How do auto loans work?

Auto loans are one of the most common loan types in the U.S. In fact, more than 85% of newly purchased consumer cars involve an auto loan.

These loans apply to every type of vehicle.

  • Car
  • Pickup Truck
  • Van
  • Sport Utility (SUV)
  • Station wagon
  • Box truck
  • Minivan
  • Sports car
  • Hatchback
  • Sedan
  • Coupe
  • Convertible

An auto loan represents the amount of money owed by the borrower plus the total interest to be paid over the life of the loan. Auto loan payments are calculated by using the car price, the down payment from the buyer, the loan term, and the interest rate.

How do I calculate the interest payment on an auto loan?

The auto loan calculator above can show you the total amount of interest you will pay during the length of the loan. When you make payments on your auto loan, a portion goes toward the principal loan amount, and another part goes toward the interest owed.

The interest payment amount is based on the loan’s current balance and will change every month. The initial interest payments on the loan will be higher because the loan’s current balance is greater. Over time, the interest payments will get smaller as the loan is paid off. However, the portion of the loan that is paid toward the principal loan amount will remain the same.

You can use the auto loan calculator above or you can calculate it yourself with the following formula. Here’s the standard formula and the values you need to get started:

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To calculate your monthly interest payment, use this formula:

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Here is an example based on a $24,000 balance with a 6% interest rate:

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How will my credit score affect the interest rate on my auto loan?

The interest rates on auto loans are determined by the borrower’s credit score. Credit scores between 300-500 will have an average interest rate of 14.76% – 20.99%, while credit scores between 781-850 will have an average interest rate of 2.40% – 3.71%.

The age of the car will also affect the interest rate on the auto loan. New cars will have lower interest rates while used cars will have higher interest rates. Auto loans for used cars have a higher interest rate because it is harder to determine the resale value of a used car.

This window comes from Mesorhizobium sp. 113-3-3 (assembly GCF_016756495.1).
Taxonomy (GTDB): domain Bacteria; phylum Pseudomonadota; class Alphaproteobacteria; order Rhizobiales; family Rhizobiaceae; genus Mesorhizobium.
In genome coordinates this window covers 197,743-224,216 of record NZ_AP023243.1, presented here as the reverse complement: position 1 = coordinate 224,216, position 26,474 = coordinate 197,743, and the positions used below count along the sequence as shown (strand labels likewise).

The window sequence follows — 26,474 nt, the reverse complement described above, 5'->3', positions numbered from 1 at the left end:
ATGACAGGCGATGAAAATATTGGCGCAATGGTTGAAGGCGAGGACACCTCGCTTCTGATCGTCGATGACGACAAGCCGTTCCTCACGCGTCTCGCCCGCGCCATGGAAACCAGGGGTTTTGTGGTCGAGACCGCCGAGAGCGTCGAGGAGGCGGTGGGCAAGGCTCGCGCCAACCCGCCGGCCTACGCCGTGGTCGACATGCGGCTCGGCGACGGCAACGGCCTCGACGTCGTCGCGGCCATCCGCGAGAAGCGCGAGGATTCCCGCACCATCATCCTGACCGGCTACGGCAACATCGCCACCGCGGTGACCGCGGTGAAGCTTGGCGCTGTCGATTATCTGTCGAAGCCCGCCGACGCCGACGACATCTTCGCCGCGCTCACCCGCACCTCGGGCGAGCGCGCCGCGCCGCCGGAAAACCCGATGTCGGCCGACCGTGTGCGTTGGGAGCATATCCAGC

What is a good APR on an auto loan?

The APR, or interest rate, on your auto loan can have a major impact on the total cost of the car. The APR, along with the length of the loan (number of months), will be the two largest factors affecting your auto loan amount.

By looking at the APR of the loan, we can see that a higher APR will lead to higher interest payments over time. For example, the interest on a $24,000, 24-month loan at 5% is $1,270. However, the same loan ($24,000, 24-month loan) at 6% would have an interest cost of $1,529.

Therefore, finding the best APR will give you the lowest interest payment. However, getting the best APR can be tricky. APRs will vary based on your credit score, the loan type, the loan term, Federal Reserve interest rates, and your debt-to-income ratio.

The best way to determine what a good APR is for an auto loan is to look at industry averages.

Credit Score RangeAverage New Car Rate
300 – 500 (Deep Subprime)14.59%
501 – 600 (Subprime)11.03%
601 – 660 (Nonprime)6.61%
661 – 780 (Prime)3.48%
781 – 850 (Super Prime)2.34%

Following the chart, a “good” APR on your auto loan will be equal or less than the average rate associated with your credit score. You should always know your credit score and what a “good” APR is before entering an auto loan agreement.

Is a 72-month auto loan a good idea for me?

In general, car loans have variable interest rates that can increase in certain market conditions. Therefore, a shorter loan will mitigate the risk of rising interest payments on your auto loan. Further, as mentioned in the above example, the longer the loan term, the higher the total interest payment will be.

By looking at the life of the loan, we can see that longer loan terms cause higher interest payments over time. For instance, the interest on a $24,000, 24-month loan at 6% is $1,529. However, the same loan ($24,000 at 6%) paid over 48 months would have an interest cost of $3,055.

The greatest risk with a long-term auto loan is having your loan become “upside-down”. This can happen when the car depreciates at a rate where the value of the car is less than the balance on the loan. For reference, the average car’s value decreases ~20% to ~30% by the end of year one and ~15% to ~18% for the four years that follow.

Can I negotiate the APR on an auto loan?

Yes, and you should always try. In general, lenders do not typically offer the best APR right away. However, the amount you can negotiate will depend on your credit score and lender.